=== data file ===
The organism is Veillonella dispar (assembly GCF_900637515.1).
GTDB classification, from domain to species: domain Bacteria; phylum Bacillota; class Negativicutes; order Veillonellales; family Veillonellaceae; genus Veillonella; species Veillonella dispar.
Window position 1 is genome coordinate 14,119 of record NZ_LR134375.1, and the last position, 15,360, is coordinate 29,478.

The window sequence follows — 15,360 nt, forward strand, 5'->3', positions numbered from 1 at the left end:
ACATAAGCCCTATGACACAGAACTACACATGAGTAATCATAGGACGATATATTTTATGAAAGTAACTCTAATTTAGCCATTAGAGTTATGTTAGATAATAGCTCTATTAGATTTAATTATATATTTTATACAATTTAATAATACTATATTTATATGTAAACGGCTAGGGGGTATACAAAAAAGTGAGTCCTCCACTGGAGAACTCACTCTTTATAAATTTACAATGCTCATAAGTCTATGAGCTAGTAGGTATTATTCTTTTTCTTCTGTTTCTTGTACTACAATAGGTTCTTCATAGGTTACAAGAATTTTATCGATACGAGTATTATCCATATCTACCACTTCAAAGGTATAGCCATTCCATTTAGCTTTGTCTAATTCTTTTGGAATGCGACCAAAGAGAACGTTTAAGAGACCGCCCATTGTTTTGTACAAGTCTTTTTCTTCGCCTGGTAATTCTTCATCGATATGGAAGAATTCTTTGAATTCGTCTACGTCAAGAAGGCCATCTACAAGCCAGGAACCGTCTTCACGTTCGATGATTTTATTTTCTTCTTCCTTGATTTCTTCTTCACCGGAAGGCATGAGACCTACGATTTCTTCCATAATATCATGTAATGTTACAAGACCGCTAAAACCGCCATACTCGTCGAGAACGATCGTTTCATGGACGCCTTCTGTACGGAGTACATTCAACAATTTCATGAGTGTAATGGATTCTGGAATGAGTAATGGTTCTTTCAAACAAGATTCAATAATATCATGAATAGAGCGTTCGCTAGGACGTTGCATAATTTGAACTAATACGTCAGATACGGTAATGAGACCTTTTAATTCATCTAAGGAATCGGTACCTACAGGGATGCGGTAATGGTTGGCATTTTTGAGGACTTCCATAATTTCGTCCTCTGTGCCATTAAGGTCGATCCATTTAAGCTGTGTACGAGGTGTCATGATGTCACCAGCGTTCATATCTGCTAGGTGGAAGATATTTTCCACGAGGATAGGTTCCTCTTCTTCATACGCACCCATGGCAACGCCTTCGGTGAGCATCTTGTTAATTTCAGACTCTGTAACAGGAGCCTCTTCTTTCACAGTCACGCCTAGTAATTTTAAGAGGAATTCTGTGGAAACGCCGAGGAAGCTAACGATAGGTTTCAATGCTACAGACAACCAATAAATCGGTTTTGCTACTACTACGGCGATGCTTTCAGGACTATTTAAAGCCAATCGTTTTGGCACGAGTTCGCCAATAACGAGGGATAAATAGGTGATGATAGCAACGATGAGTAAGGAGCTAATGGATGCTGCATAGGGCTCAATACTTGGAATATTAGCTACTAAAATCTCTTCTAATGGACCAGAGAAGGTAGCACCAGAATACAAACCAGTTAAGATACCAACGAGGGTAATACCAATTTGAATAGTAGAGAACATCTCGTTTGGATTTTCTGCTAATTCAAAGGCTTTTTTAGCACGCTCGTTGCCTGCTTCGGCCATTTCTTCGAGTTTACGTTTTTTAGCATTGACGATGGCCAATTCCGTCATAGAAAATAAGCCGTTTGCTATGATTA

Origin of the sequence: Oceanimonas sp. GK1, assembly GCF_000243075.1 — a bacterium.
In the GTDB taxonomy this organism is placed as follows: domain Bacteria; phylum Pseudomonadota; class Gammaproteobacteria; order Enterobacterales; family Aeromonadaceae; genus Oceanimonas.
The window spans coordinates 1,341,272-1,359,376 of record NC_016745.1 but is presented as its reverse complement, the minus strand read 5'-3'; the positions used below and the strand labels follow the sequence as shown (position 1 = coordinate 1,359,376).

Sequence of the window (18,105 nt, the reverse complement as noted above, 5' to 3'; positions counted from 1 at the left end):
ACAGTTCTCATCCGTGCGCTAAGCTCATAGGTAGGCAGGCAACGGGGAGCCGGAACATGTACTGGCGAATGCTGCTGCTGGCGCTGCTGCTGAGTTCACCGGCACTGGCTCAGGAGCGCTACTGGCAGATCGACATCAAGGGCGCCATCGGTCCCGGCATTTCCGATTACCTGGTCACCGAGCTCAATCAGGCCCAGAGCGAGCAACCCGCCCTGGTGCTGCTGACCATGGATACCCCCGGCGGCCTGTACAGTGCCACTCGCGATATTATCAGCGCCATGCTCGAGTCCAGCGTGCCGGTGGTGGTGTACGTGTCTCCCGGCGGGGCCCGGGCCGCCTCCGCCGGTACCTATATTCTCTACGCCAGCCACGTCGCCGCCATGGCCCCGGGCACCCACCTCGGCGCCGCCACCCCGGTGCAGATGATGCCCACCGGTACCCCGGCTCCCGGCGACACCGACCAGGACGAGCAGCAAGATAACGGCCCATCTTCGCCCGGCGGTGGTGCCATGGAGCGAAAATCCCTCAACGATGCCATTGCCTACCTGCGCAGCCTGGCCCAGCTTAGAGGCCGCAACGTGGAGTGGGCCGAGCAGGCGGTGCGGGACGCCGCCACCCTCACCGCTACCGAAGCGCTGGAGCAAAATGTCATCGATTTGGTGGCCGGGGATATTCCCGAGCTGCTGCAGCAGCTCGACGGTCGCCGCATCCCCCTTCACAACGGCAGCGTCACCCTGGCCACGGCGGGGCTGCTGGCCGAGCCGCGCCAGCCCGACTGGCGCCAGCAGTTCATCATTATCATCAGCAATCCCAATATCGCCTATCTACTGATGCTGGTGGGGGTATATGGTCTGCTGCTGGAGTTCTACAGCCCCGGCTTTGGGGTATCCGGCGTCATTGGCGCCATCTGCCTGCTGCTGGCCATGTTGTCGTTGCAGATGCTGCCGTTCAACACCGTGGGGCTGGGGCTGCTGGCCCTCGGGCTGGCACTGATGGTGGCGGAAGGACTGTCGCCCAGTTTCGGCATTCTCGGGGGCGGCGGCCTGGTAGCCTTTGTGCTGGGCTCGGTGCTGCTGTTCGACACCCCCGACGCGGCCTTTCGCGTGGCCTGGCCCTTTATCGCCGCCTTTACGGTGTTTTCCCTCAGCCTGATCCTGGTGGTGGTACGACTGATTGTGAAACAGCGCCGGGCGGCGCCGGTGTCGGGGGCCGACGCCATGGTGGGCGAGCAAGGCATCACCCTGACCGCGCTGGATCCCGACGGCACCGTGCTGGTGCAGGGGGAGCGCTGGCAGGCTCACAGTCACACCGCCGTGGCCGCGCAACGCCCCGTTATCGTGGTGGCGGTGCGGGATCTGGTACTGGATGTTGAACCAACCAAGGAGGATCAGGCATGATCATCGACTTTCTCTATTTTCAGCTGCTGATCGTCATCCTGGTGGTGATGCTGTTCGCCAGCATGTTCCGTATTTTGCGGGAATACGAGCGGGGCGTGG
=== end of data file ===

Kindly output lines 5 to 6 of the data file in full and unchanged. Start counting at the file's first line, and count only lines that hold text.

ACATAAGCCCTATGACACAGAACTACACATGAGTAATCATAGGACGATATATTTTATGAAAGTAACTCTAATTTAGCCATTAGAGTTATGTTAGATAATAGCTCTATTAGATTTAATTATATATTTTATACAATTTAATAATACTATATTTATATGTAAACGGCTAGGGGGTATACAAAAAAGTGAGTCCTCCACTGGAGAACTCACTCTTTATAAATTTACAATGCTCATAAGTCTATGAGCTAGTAGGTATTATTCTTTTTCTTCTGTTTCTTGTACTACAATAGGTTCTTCATAGGTTACAAGAATTTTATCGATACGAGTATTATCCATATCTACCACTTCAAAGGTATAGCCATTCCATTTAGCTTTGTCTAATTCTTTTGGAATGCGACCAAAGAGAACGTTTAAGAGACCGCCCATTGTTTTGTACAAGTCTTTTTCTTCGCCTGGTAATTCTTCATCGATATGGAAGAATTCTTTGAATTCGTCTACGTCAAGAAGGCCATCTACAAGCCAGGAACCGTCTTCACGTTCGATGATTTTATTTTCTTCTTCCTTGATTTCTTCTTCACCGGAAGGCATGAGACCTACGATTTCTTCCATAATATCATGTAATGTTACAAGACCGCTAAAACCGCCATACTCGTCGAGAACGATCGTTTCATGGACGCCTTCTGTACGGAGTACATTCAACAATTTCATGAGTGTAATGGATTCTGGAATGAGTAATGGTTCTTTCAAACAAGATTCAATAATATCATGAATAGAGCGTTCGCTAGGACGTTGCATAATTTGAACTAATACGTCAGATACGGTAATGAGACCTTTTAATTCATCTAAGGAATCGGTACCTACAGGGATGCGGTAATGGTTGGCATTTTTGAGGACTTCCATAATTTCGTCCTCTGTGCCATTAAGGTCGATCCATTTAAGCTGTGTACGAGGTGTCATGATGTCACCAGCGTTCATATCTGCTAGGTGGAAGATATTTTCCACGAGGATAGGTTCCTCTTCTTCATACGCACCCATGGCAACGCCTTCGGTGAGCATCTTGTTAATTTCAGACTCTGTAACAGGAGCCTCTTCTTTCACAGTCACGCCTAGTAATTTTAAGAGGAATTCTGTGGAAACGCCGAGGAAGCTAACGATAGGTTTCAATGCTACAGACAACCAATAAATCGGTTTTGCTACTACTACGGCGATGCTTTCAGGACTATTTAAAGCCAATCGTTTTGGCACGAGTTCGCCAATAACGAGGGATAAATAGGTGATGATAGCAACGATGAGTAAGGAGCTAATGGATGCTGCATAGGGCTCAATACTTGGAATATTAGCTACTAAAATCTCTTCTAATGGACCAGAGAAGGTAGCACCAGAATACAAACCAGTTAAGATACCAACGAGGGTAATACCAATTTGAATAGTAGAGAACATCTCGTTTGGATTTTCTGCTAATTCAAAGGCTTTTTTAGCACGCTCGTTGCCTGCTTCGGCCATTTCTTCGAGTTTACGTTTTTTAGCATTGACGATGGCCAATTCCGTCATAGAAAATAAGCCGTTTGCTATGATTA

Origin of the sequence: Oceanimonas sp. GK1, assembly GCF_000243075.1 — a bacterium.